*θ*introduce unsteadiness and cause variations in the resulting forces acting on the model. The spectral analysis of the drag coefficient (*c*) variation indicates a “bucket” trend while plotting_{d}*θ*and the frequency carrying the highest amplitude. The dominant frequency is discrete for $\theta =[\pi /36,\pi /2]$ and appears on the lower end of the spectra. On the other hand, $\theta =[\pi /6,\pi /3]$ show broadened spectra at a higher octave in a regressive manner. A scaling exists between the average drag coefficient ($c\xafd$) and*θ*with exponential increment in the fluctuation intensity of*c*._{d}Wall-static pressure variations: Statistics from the wall-static pressure fluctuations over the model surface offer insight into the shock-related unsteadiness. Peak pressures are seen at the point of separation and reattachment. The highest mean pressure is seen at the control surface's upstream corner for $\theta =[\pi /2]$ due to shock pulsation, which is 4.5 times higher than the freestream pressure. Similarly, the pressure fluctuation intensity is also seen to be the highest for the same case, which peaks at two times that of the freestream static pressure near the control surface tip. Fluctuation intensity is 0.4 times higher than the freestream near the downstream reattachment point due to large-scale structures impinging on the model wall and the rapid motion of the recompression shock.

Acoustic loading: The pressure fluctuations on the model surface cause periodic forcing resulting in fluid–structure interactions. Identifying acoustic loading through the definition of an overall sound pressure level called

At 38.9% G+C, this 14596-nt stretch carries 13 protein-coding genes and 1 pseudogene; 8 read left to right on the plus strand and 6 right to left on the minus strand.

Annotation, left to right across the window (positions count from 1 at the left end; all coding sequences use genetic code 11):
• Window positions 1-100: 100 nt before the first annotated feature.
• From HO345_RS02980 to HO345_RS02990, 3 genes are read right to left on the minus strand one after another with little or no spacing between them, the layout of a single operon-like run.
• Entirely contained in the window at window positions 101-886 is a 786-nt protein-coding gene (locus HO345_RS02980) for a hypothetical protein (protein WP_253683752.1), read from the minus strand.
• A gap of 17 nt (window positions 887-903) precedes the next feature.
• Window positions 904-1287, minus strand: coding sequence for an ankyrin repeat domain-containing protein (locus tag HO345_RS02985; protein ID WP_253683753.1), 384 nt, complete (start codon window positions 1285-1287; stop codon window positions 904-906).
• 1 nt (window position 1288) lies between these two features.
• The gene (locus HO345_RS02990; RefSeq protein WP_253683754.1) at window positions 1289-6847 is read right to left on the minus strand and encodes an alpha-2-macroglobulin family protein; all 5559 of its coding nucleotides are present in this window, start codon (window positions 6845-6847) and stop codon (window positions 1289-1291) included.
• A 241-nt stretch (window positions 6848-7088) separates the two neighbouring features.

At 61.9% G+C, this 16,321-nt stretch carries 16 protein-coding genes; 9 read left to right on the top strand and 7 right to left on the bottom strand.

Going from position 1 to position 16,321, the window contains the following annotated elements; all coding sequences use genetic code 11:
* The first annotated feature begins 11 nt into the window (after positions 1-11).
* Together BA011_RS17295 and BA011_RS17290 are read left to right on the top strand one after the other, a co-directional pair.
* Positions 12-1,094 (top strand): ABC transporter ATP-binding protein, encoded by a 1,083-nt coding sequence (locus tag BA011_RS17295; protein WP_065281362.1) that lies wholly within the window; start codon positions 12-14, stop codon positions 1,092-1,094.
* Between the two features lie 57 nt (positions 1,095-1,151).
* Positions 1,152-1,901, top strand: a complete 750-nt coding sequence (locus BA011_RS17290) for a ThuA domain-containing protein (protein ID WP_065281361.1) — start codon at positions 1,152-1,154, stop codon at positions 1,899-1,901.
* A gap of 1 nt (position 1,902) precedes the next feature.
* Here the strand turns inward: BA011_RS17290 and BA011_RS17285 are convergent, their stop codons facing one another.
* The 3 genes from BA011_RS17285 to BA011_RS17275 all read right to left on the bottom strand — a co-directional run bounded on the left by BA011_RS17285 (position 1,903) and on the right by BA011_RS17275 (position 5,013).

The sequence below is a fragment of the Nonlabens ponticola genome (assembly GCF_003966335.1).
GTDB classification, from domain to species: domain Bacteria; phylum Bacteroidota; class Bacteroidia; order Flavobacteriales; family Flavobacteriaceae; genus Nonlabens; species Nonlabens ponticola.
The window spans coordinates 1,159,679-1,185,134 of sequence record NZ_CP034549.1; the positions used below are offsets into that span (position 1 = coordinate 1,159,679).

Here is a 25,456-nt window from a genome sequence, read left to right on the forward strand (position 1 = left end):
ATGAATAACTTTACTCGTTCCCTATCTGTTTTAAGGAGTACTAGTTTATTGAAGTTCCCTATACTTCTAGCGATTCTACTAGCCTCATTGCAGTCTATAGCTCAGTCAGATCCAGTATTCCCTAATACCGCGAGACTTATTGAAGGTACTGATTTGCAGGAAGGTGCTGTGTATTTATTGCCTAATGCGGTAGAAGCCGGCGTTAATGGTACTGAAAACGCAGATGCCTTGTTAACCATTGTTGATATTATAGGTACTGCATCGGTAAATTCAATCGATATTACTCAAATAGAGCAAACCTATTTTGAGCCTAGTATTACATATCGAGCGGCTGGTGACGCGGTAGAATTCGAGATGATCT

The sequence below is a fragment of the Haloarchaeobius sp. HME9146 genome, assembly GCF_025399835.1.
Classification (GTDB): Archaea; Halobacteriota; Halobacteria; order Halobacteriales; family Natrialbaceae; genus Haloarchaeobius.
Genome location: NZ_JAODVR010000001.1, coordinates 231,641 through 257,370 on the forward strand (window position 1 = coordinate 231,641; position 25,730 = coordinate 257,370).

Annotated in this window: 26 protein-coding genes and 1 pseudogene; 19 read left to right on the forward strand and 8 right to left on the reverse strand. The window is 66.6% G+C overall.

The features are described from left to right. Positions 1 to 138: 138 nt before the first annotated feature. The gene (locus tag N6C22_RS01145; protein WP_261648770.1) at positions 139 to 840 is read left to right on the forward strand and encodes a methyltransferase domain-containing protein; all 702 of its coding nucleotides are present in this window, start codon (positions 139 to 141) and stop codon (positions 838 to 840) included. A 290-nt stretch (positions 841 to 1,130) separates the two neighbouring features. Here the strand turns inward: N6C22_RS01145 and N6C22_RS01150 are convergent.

*β*helps monitor the noise. Smaller deflections ($\theta =[\pi /36]$) lead to the observation of $\beta \u223c50$ dB, whereas larger deflections ($\theta =[\pi /2]$) produce $\beta \u223c150$ dB (almost twice). Monitoring the variation of*β*reveals the concentration of acoustic loading closer to shedding structures at near sonic speed around the separating and reattaching shear layer.Outcomes of

*x*−*t*and*x*−*f*plots: The trail of the unsteady structures ahead and behind the control surface is studied using the*x*−*t*and*x*−*f*plots. The former helps identify the speed of the convecting events, and the latter reveals the underlying frequency. Discrete fluctuations at $[fD/u\u221e]\u223c0.25$ are seen closer to the reattaching shear layer for $\theta =[\pi /36]$. No noticeable convecting structures are seen. For the rest of the cases, the reattaching shear layer is observed to contain a convection velocity of about $[uc/ur]\u223c0.86$ as the shedding structures mingle with the freestream. However, qualitatively the length-scales are the smallest for $\theta =[\pi /6]$ and the largest for $\theta =[\pi /2]$ with underlying driving frequencies identified as $[fD/u\u221e]\u223c1.4$ and $[fD/u\u221e]\u223c0.17$, respectively.Correlation coefficient: Regions of correlating field from the wall-static pressure measurement indicate the influencing events across the flow field along with the coherent structure's length. The separation and reattachment shock ahead of the control surface in $\theta =[\pi /6]$ indicates an out-of-phase motion about the separation and reattachment point, which is identified as the driving source of the separation bubble unsteadiness. An inverse correlation between the nose-tip and the control surface's windward side indicates the pulsating type of shock oscillation. At the reattachment side, the smallest and the largest length-scales for $\theta =[\pi /6]$ and $[\pi /2]$ are calculated to be $[\Delta s/s0]\u223c0.02$ and 0.1 (almost 20% larger), respectively.